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In the dark

WHEN MADONNA, whose "Reinvention" tour arrives at the Worcester Centrum today, announced not long ago that her Kabbala teachers had renamed her Esther, Francis Wheen was not impressed by the pop star's Old Testament stylings. "The proliferation of obscurantist bunkum, from Madonna-style Kabbalism to managerial mumbo-jumbo, in the past 25 years is not only depressing but alarming," says Wheen, author of the newly published "Idiot Proof: Deluded Celebrities, Irrational Power Brokers, Media Morons, and the Erosion of Common Sense" (PublicAffairs), a witty jeremiad against superstition, relativism, and hysteria in public life. Ideas telephoned Wheen, who is deputy editor of the satirical British magazine Private Eye, as he kicked off his US book tour in New York.

IDEAS: Why do you date our contemporary idiocy to 1979?

WHEEN: Early that year, Ayatollah Khomeini returned to Iran and inaugurated a radical Islamist effort to turn the clock back to medieval times. A few months later, Margaret Thatcher's Tories were elected in Britain, and Ronald Reagan was elected in November. Thatcher and Reagan also wanted to retreat from the 20th century -- to the 19th century, in their case, a time innocent of welfare states, regulated economies, or interventionist governments. In the quarter-century since, the Enlightenment insistence on rejecting tradition and authority as the infallible sources of truth has taken a bashing in both America and Britain.

IDEAS: Did Reaganism and Thatcherism really have anything in common with New Age and other counter-Enlightenment trends?

WHEEN: Remember how Nancy Reagan cleared every major decision her husband was about to make -- including the Intermediate Nuclear Forces treaty of 1987 -- with Joan Quigley, an astrologer from San Francisco? Well, neoliberalism entails a faith in the free market, an equally imaginary cosmic dispensation whose methods are also beyond challenge. George H.W. Bush himself called Reaganomics -- which was merely the return of supply-side economics, an old, discredited superstition -- "voodoo economics."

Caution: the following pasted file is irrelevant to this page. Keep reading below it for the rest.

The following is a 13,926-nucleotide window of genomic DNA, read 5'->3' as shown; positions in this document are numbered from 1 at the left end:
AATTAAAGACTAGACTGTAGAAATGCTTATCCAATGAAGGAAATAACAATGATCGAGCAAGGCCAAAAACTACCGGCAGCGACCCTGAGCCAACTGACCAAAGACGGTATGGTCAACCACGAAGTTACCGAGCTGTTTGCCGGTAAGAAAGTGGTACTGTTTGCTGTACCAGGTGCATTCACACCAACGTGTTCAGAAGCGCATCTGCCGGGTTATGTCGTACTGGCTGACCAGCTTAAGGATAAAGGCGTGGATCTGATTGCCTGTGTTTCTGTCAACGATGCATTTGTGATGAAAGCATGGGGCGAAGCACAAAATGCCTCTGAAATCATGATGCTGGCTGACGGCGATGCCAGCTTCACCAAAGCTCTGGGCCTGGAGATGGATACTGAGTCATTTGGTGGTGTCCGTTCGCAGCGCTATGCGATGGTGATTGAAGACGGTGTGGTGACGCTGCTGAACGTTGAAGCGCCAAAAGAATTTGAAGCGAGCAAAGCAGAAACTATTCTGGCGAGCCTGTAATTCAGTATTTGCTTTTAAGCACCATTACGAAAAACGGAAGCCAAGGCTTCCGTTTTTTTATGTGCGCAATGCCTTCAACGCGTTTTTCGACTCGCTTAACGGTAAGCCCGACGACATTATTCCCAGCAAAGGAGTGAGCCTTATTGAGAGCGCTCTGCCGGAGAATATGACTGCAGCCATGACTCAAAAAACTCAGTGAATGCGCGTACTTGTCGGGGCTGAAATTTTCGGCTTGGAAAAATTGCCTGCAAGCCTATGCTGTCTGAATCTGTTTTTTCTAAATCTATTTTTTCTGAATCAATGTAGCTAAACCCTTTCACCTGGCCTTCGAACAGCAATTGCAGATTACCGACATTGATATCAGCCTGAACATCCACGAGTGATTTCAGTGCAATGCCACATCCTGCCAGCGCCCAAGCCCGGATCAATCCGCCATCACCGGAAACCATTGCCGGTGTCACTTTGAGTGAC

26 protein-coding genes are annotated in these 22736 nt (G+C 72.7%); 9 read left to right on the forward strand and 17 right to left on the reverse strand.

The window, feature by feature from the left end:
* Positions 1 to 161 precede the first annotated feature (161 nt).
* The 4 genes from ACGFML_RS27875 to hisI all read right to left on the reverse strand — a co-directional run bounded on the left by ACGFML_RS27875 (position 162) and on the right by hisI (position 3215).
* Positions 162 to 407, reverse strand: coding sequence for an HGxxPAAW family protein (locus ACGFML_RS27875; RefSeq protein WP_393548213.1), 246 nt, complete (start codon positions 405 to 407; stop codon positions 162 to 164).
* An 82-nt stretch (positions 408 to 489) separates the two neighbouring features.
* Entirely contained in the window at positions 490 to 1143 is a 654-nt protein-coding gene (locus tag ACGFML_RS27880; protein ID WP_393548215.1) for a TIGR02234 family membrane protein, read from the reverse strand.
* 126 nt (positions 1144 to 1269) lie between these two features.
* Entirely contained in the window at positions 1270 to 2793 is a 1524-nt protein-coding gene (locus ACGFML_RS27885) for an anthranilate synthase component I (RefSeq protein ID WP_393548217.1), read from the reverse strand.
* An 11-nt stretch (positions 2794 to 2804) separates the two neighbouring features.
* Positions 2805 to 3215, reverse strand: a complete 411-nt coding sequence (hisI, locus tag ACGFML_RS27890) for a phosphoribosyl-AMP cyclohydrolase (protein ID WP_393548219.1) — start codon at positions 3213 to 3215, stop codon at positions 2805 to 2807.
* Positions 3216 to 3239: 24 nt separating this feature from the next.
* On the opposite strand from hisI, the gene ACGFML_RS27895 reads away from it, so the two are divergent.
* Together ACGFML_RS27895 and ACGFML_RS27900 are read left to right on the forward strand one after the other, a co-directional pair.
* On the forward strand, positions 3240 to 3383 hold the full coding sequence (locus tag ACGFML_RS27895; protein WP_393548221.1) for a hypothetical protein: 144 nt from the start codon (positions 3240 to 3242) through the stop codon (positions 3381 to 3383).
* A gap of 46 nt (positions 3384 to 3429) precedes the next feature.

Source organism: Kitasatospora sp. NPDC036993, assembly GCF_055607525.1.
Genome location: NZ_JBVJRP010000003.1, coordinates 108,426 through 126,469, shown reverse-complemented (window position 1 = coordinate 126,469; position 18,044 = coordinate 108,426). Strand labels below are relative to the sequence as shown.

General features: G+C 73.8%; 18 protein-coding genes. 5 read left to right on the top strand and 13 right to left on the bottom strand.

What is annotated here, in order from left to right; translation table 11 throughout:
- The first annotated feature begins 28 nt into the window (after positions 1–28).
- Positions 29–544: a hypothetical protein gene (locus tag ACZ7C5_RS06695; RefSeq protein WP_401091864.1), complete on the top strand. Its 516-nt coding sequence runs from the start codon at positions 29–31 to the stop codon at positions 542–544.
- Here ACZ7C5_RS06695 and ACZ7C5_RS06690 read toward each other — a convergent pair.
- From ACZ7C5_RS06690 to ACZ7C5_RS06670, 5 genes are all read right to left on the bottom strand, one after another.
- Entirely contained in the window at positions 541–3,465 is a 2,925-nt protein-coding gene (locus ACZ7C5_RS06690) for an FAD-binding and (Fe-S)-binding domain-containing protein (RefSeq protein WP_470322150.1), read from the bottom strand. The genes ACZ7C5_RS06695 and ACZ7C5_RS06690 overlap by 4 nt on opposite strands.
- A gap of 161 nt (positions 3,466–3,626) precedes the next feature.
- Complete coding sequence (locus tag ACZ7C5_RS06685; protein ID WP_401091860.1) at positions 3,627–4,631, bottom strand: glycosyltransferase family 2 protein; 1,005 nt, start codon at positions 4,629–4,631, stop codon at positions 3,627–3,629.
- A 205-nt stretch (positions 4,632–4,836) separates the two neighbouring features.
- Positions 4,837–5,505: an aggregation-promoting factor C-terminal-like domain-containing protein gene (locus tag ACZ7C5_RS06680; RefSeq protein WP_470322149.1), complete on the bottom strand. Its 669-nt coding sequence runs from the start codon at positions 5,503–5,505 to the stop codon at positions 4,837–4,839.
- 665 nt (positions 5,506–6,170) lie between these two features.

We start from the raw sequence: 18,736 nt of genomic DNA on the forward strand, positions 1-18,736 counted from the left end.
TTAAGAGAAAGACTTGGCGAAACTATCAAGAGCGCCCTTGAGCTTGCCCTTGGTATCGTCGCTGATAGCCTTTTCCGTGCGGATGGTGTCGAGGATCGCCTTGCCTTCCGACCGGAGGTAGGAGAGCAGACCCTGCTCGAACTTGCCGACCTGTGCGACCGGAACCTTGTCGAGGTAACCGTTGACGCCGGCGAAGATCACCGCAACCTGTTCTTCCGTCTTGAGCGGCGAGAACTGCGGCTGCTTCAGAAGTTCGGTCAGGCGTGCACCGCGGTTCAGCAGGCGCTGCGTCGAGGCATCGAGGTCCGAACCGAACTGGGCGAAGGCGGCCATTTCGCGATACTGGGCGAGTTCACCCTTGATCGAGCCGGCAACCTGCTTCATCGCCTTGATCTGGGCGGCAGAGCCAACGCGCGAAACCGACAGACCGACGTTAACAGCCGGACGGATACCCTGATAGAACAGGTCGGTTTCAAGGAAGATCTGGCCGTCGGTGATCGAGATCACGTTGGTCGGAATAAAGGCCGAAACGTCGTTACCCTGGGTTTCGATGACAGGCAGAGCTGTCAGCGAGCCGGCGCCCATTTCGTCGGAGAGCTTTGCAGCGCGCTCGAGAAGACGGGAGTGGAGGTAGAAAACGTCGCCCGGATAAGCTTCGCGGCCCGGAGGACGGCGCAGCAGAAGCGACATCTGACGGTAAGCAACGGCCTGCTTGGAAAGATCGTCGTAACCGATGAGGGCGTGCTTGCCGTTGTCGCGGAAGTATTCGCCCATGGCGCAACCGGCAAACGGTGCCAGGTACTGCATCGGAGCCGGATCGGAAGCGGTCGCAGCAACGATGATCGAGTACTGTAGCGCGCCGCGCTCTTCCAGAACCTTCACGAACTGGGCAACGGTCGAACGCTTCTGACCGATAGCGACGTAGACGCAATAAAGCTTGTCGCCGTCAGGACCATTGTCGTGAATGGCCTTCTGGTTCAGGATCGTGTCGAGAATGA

IDEAS: Several of the peddlers of bunkum you criticize -- including Deepak Chopra and Samuel Huntington -- have some affiliation with Harvard University.

WHEEN: It's hard to forgive those who really ought to know better for betraying the Enlightenment. Chopra, a Harvard-trained endocrinologist, has earned millions flogging "alternative medicine" -- when there's no such thing. As he is well aware, when a healing technique is shown to have curative powers in controlled tests, it ceases to be an alternative -- it simply becomes medicine. . .. As for Huntington, his "Clash of Civilizations" theory is fatalistic. It claims that humanity's fate -- conflicts between so-called civilizations -- is preordained. But what history teaches us is that nothing is inevitable.

IDEAS: You characterize America today as a hotbed of antiscientific relativists, economic fundamentalists, radical postmodernists, and New Age mystics.

WHEEN: It's tragic, because America is the biggest, boldest, and most successful Enlightenment project. Those who strive to discredit rationalism consign us all to a life in darkness.

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